Does Love Really Matter?

by | Feb 17, 2020 | Longevity

Who better to age with than the love of your life? If your mate is also your best friend, even better! Couples that are mutually endowed with long life can benefit from the emotional, mental, physical and financial support that comes from a long-term commitment.

Long-term relationships and marriages start out with the best of intentions and are usually defined by romance, passion and commitment. Recognizing that there are distinct stages of growth necessary for a successful marriage may be the ticket to celebrating your golden years together. After settling into the routine of a happy marriage, the reality-of-life stage takes over and personality differences emerge. Couples that get past the usual conflicts that can arise long after exchanging vows tend to focus more on their common ground, and don’t sweat the differences. We all know that marriage is about give and take. A successful commitment also requires trust, honesty and the ability to forgive each other for past mistakes. After decades of surviving through highs and lows, such as sickness, financial concerns, and family conflicts, a relationship built on mutual respect has a solid foundation to succeed through every stage, including the final farewell.

Whether you are a newlywed or celebrating your golden anniversary, the basics remain the same. Retirement and marriage doesn’t always sync up as easily as love and marriage did in the beginning of your relationship and may require a period of adjustment. Without proper planning, it can turn into the relationship from hell that ends in divorce court.

Give your spouse or significant other the gift of space and time to adjust to a major lifestyle change, such as retirement. Honey-do lists and personal agendas should not define the start of retirement and can certainly wait a few months. Retirement timetables may not always be in total sync, as often one spouse exits the job market several months or years before the other. View the transitions as stair steps to testing the waters and preparing the boat for the dual journey ahead.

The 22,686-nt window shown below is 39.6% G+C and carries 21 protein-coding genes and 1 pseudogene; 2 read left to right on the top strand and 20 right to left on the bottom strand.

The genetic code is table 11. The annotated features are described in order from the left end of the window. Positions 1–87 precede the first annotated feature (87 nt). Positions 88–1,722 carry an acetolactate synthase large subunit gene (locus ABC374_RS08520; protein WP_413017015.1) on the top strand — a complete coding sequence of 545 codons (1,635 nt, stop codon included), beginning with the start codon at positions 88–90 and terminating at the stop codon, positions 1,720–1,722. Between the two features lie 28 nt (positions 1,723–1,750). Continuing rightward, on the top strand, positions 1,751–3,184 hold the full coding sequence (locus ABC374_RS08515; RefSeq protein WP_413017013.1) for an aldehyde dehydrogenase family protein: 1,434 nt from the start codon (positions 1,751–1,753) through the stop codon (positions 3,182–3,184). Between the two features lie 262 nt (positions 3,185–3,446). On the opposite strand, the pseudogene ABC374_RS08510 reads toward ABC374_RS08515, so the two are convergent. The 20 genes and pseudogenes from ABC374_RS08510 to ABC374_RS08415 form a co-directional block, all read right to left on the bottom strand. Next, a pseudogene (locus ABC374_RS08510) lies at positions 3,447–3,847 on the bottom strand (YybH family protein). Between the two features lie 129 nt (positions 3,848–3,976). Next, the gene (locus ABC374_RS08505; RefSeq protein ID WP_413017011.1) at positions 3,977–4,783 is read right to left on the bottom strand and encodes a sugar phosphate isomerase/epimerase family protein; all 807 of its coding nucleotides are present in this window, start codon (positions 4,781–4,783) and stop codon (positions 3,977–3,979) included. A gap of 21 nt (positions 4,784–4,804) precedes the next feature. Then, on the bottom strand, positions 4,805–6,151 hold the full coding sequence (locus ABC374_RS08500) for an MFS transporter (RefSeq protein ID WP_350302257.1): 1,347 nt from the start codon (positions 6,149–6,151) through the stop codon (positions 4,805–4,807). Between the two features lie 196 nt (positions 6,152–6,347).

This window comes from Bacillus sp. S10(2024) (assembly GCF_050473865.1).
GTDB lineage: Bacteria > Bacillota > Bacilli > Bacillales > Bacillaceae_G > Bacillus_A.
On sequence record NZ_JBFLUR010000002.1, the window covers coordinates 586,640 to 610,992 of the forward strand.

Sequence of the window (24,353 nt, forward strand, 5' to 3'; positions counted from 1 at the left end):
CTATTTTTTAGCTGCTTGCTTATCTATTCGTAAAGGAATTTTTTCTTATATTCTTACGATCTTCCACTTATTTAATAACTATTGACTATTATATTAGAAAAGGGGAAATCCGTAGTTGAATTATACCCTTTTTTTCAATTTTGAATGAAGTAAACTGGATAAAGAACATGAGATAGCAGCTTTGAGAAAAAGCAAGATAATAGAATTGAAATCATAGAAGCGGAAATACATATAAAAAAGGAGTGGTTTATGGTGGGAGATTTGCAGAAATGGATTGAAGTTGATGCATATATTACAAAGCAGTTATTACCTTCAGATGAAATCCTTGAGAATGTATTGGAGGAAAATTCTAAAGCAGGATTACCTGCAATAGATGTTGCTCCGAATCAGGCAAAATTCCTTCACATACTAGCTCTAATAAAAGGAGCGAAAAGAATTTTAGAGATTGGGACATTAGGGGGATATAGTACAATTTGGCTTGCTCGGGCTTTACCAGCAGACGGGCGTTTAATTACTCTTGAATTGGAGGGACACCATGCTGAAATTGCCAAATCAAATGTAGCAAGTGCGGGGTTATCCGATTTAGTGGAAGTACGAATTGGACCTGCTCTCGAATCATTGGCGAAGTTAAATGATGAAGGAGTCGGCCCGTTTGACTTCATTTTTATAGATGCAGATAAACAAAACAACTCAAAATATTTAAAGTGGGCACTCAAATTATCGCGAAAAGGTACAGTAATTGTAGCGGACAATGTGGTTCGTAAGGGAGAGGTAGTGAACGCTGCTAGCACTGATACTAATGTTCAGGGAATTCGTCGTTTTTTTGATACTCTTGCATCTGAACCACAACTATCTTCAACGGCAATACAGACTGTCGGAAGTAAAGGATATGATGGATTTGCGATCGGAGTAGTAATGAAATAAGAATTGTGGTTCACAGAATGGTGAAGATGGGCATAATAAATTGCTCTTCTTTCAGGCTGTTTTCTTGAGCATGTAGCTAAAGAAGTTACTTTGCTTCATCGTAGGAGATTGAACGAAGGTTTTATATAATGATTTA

Avoid the onset of retired husband syndrome, a recognized affliction that can disrupt the daily routine and order in a household and manifest in the form of physical and mental distress for some stay-at-home wives (I am quite sure it applies to stay at home husbands as well!). When spouses are unaccustomed to spending countless hours together, they sometimes encounter gaps in communication and intimacy – two important building blocks of a relationship. This can be exasperated when a husband with decades of bread-winning behind him experiences a dramatic shift in his daily schedule that may leave many weekdays open with no specific destination or reason to venture out of the house. Suddenly thrust into full-time, domestic life, a retired spouse may create additional work just by hanging out, while remaining oblivious to the extra mess he creates in the process, and thereby cause stress levels to rise within the household. Left unchecked, this type of scenario can sometimes lead to illness, conflicts and possible divorce.

The Population Bureau reports that “Although older women today are more likely to be married than they were 50 years ago, they are still much less likely to be married than their male counterparts. Among the population ages 65 and older, about three quarters of men, but less than half (44 percent) of women were married in 2010.” With more professional women leaving the active job market than ever before, this trend will probably continue.